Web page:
This bridge was an impressive pony truss, with a length over 80 feet, making it among the longest pony truss spans in Michigan. More significant however was its unusual design. First, it was composed of lightweight members, using angles as the primary rolled steel type. No channels, no v-lacing, and no lattice was found on this bridge as a result of using the lightweight angles instead. Also unusual was the double-Warren truss configuration. This was one of the few examples of this truss configuration in Michigan. The bridge was unaltered and had excellent historic integrity. It rested on caissons, and there was a plate steel retaining wall behind the caissons, the caissons and retaining wall combining to form an abutment system.
This bridge was actually open to traffic with a three ton weight limit. However, it could easily have been rehabilitated to support more weight. The bridge was overall not in very bad condition.
This bridge carried "traffic" on a dead-end road that served a few homes only. The listed Average Daily Traffic was listed as a mere 11. As mentioned before, this bridge could have easily been rehabilitated to have a much higher weight limit than three tons. But how did the St. Joseph County Road Commission decide to spend tax dollars? Instead, this bridge which was listed on the National Register of Historic Places, was demolished and replaced with a two lane bridge. This bridge could have likely been rehabilitated for far less than the cost of replacement. And a two-lane bridge on a dead-end road with an ADT of 11 serving a few homes is clearly an excessive waste of tax dollars. You can thank flawed federal and state funding programs for encouraging the road commissions to make such wasteful decisions. The road commission likely paid very little for this new bridge, since state and/or federal sources would have forked over the majority of the money. Regardless of the source however, this is your tax dollars. Is it wise to spend so much money to obliterate history when that history could have been preserved while also saving taxpayer money?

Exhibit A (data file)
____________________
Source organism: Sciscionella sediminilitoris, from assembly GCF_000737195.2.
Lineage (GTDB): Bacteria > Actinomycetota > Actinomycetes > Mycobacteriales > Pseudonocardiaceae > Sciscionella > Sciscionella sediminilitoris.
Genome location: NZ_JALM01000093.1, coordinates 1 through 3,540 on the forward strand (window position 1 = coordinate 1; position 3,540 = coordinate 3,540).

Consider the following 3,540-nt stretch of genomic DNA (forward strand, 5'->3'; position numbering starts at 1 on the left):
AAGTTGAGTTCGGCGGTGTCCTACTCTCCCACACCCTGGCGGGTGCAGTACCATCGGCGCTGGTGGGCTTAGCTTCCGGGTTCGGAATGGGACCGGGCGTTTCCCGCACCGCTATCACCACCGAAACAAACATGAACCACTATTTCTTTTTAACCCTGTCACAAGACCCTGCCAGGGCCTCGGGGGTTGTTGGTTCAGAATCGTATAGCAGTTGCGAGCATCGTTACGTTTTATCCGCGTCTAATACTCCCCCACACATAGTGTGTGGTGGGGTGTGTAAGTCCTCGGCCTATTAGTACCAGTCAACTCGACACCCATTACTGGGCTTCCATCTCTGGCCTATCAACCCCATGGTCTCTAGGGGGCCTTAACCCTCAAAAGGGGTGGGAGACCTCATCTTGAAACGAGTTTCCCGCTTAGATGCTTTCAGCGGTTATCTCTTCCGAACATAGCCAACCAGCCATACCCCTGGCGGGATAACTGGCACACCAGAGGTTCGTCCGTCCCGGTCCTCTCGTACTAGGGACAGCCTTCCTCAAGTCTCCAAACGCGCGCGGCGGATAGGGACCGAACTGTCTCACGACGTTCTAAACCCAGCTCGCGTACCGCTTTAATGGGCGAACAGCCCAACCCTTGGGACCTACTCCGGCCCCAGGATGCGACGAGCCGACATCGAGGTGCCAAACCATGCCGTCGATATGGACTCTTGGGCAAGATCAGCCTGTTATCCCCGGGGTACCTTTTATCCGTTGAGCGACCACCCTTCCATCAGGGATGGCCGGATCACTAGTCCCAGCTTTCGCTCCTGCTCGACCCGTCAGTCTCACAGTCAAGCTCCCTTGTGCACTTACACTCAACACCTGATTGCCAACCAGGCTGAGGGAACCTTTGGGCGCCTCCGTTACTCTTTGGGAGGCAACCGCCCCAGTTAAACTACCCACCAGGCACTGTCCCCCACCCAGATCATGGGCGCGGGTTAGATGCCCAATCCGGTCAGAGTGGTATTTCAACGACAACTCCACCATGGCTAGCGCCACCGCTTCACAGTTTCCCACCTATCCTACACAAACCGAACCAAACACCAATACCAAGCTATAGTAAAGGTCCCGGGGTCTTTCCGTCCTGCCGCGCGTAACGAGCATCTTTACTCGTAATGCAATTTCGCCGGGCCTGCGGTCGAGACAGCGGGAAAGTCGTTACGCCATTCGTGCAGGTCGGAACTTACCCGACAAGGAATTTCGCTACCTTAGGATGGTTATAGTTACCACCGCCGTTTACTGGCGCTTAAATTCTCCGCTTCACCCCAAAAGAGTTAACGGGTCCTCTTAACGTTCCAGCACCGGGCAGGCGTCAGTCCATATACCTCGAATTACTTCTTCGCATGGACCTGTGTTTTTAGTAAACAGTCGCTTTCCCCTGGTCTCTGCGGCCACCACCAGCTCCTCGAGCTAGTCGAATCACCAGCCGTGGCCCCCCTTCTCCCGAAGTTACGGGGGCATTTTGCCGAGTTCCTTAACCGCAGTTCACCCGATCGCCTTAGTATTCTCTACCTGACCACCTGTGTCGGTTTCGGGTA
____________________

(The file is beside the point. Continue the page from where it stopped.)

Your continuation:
Finally, even if the bridge was to be replaced, it is most unfortunately that the road commission did not carefully dismantle this bridge and place it into storage as nearby Indiana does with many historic bridges it replaced. This would have kept the bridge available for reuse. The bridge could have been a great structure to restore and reuse on a non-motorized trail somewhere. However, the road commission did not place this bridge in storage. Nor does it appear to have contacted any of the people who work with historic bridges in Michigan to see if they would have been interested in preserving the bridge in a new location. Instead, they condemned it to the scrapyard.
A rendering of the replacement "bridge" if the ugly slab of concrete can be called such is shown below.
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